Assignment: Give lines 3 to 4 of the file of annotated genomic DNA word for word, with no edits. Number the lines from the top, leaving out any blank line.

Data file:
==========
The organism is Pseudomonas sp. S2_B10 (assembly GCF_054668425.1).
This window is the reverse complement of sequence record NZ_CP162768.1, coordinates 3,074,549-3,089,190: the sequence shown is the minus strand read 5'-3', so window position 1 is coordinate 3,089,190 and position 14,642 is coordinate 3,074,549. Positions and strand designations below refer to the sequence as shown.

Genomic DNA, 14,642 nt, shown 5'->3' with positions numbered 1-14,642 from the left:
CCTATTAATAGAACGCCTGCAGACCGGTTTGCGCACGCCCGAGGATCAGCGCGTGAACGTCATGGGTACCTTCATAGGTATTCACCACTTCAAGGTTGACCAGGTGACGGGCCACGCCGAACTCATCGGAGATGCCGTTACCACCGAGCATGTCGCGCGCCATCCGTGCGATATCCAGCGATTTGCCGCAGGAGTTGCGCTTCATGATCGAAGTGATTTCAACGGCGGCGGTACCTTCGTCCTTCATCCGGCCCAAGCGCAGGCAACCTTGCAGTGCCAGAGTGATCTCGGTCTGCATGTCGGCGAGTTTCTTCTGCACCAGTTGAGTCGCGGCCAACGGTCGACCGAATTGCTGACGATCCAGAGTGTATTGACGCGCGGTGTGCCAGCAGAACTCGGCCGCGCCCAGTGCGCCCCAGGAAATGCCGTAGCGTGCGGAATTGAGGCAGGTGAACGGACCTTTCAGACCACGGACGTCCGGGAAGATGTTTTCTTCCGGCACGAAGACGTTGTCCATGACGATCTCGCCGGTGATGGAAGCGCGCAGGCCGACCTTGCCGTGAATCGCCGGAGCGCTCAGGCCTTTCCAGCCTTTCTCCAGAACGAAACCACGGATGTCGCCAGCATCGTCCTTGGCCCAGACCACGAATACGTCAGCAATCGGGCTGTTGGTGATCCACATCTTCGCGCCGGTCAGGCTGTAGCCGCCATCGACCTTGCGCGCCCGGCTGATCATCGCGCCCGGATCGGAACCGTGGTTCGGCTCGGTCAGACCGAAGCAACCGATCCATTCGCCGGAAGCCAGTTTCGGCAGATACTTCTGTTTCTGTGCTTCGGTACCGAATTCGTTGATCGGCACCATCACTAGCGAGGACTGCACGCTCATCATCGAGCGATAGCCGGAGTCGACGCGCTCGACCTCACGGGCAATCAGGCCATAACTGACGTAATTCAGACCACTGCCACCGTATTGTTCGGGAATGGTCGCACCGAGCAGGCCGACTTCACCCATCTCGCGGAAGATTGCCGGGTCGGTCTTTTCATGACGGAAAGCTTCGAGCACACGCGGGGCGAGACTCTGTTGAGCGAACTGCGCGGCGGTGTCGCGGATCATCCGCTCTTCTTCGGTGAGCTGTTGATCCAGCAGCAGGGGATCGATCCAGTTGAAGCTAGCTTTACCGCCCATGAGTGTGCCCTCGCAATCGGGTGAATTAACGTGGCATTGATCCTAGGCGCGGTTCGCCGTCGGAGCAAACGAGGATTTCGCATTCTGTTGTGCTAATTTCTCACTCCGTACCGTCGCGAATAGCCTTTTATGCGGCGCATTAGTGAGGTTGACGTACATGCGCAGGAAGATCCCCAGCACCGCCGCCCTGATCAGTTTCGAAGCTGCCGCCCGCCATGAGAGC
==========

Genomic DNA, 14,642 nt, shown 5'->3' with positions numbered 1-14,642 from the left:
CCTATTAATAGAACGCCTGCAGACCGGTTTGCGCACGCCCGAGGATCAGCGCGTGAACGTCATGGGTACCTTCATAGGTATTCACCACTTCAAGGTTGACCAGGTGACGGGCCACGCCGAACTCATCGGAGATGCCGTTACCACCGAGCATGTCGCGCGCCATCCGTGCGATATCCAGCGATTTGCCGCAGGAGTTGCGCTTCATGATCGAAGTGATTTCAACGGCGGCGGTACCTTCGTCCTTCATCCGGCCCAAGCGCAGGCAACCTTGCAGTGCCAGAGTGATCTCGGTCTGCATGTCGGCGAGTTTCTTCTGCACCAGTTGAGTCGCGGCCAACGGTCGACCGAATTGCTGACGATCCAGAGTGTATTGACGCGCGGTGTGCCAGCAGAACTCGGCCGCGCCCAGTGCGCCCCAGGAAATGCCGTAGCGTGCGGAATTGAGGCAGGTGAACGGACCTTTCAGACCACGGACGTCCGGGAAGATGTTTTCTTCCGGCACGAAGACGTTGTCCATGACGATCTCGCCGGTGATGGAAGCGCGCAGGCCGACCTTGCCGTGAATCGCCGGAGCGCTCAGGCCTTTCCAGCCTTTCTCCAGAACGAAACCACGGATGTCGCCAGCATCGTCCTTGGCCCAGACCACGAATACGTCAGCAATCGGGCTGTTGGTGATCCACATCTTCGCGCCGGTCAGGCTGTAGCCGCCATCGACCTTGCGCGCCCGGCTGATCATCGCGCCCGGATCGGAACCGTGGTTCGGCTCGGTCAGACCGAAGCAACCGATCCATTCGCCGGAAGCCAGTTTCGGCAGATACTTCTGTTTCTGTGCTTCGGTACCGAATTCGTTGATCGGCACCATCACTAGCGAGGACTGCACGCTCATCATCGAGCGATAGCCGGAGTCGACGCGCTCGACCTCACGGGCAATCAGGCCATAACTGACGTAATTCAGACCACTGCCACCGTATTGTTCGGGAATGGTCGCACCGAGCAGGCCGACTTCACCCATCTCGCGGAAGATTGCCGGGTCGGTCTTTTCATGACGGAAAGCTTCGAGCACACGCGGGGCGAGACTCTGTTGAGCGAACTGCGCGGCGGTGTCGCGGATCATCCGCTCTTCTTCGGTGAGCTGTTGATCCAGCAGCAGGGGATCGATCCAGTTGAAGCTAGCTTTACCGCCCATGAGTGTGCCCTCGCAATCGGGTGAATTAACGTGGCATTGATCCTAGGCGCGGTTCGCCGTCGGAGCAAACGAGGATTTCGCATTCTGTTGTGCTAATTTCTCACTCCGTACCGTCGCGAATAGCCTTTTATGCGGCGCATTAGTGAGGTTGACGTACATGCGCAGGAAGATCCCCAGCACCGCCGCCCTGATCAGTTTCGAAGCTGCCGCCCGCCATGAGAGC